Since the revolution of 25 January 2011, the human rights situation in Egypt has worsened progressively.
This deterioration has occurred against a backdrop of rising terror attacks throughout the country and economic deterioration severe enough for the IMF to provide Egypt with USD12 billion, the largest loan ever received by an Arab nation.
The threat of terrorism is concentrated in the Sinai Peninsula, where the government is engaged in counter-insurgency against terror groups, including the Daesh (Islamic State, IS) affiliate Ansar Beit Al-Maqdis. While this terrorist threat regularly claims the lives of police and army officers along with civilians, special measures introduced in response to it have occasioned a grave deterioration in human rights, including restrictions on the right to freedom of association, freedom of expression and freedom of religion or belief (FoRB).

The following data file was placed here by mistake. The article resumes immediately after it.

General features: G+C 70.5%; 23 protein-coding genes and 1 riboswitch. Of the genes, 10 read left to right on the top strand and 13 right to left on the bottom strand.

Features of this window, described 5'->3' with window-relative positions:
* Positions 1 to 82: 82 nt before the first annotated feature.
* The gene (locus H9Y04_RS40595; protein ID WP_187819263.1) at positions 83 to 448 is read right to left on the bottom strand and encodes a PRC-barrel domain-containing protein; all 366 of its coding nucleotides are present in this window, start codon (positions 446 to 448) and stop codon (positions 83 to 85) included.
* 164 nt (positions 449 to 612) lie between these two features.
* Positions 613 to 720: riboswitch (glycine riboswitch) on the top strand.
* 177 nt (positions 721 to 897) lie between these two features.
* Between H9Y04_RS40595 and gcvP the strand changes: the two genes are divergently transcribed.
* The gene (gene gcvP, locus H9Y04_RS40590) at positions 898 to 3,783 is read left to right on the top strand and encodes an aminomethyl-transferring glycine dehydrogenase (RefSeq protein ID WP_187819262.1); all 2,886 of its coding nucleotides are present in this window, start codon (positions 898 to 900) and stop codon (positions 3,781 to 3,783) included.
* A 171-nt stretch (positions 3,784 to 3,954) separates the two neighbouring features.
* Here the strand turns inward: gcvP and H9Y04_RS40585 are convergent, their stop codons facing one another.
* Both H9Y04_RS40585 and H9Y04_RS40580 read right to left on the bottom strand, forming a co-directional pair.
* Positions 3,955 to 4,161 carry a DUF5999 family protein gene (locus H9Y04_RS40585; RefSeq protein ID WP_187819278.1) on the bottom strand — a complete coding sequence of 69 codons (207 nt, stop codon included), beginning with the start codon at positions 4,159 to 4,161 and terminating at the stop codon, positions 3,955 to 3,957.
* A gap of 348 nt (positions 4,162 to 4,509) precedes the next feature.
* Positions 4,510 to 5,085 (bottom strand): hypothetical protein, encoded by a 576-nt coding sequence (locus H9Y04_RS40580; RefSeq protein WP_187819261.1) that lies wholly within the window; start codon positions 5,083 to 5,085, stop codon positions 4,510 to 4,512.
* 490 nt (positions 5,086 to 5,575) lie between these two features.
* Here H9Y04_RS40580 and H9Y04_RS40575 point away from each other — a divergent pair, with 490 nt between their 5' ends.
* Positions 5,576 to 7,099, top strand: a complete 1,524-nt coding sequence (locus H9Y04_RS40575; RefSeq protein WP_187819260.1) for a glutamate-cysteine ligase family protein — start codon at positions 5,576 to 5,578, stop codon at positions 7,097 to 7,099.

A repression of human rights in the name of counter terrorism has included a crackdown on civil society, with non-governmental organisations (NGOs) and human rights defenders experiencing what some in Egypt have described as the worst assault in history, and which has drawn criticism from the United States Secretary of State, the United Kingdom Foreign and Commonwealth Office (FCO, which has made Egypt a human rights priority country), the Federal Foreign Office in Germany, and the United Nations High Commissioner for Human Rights.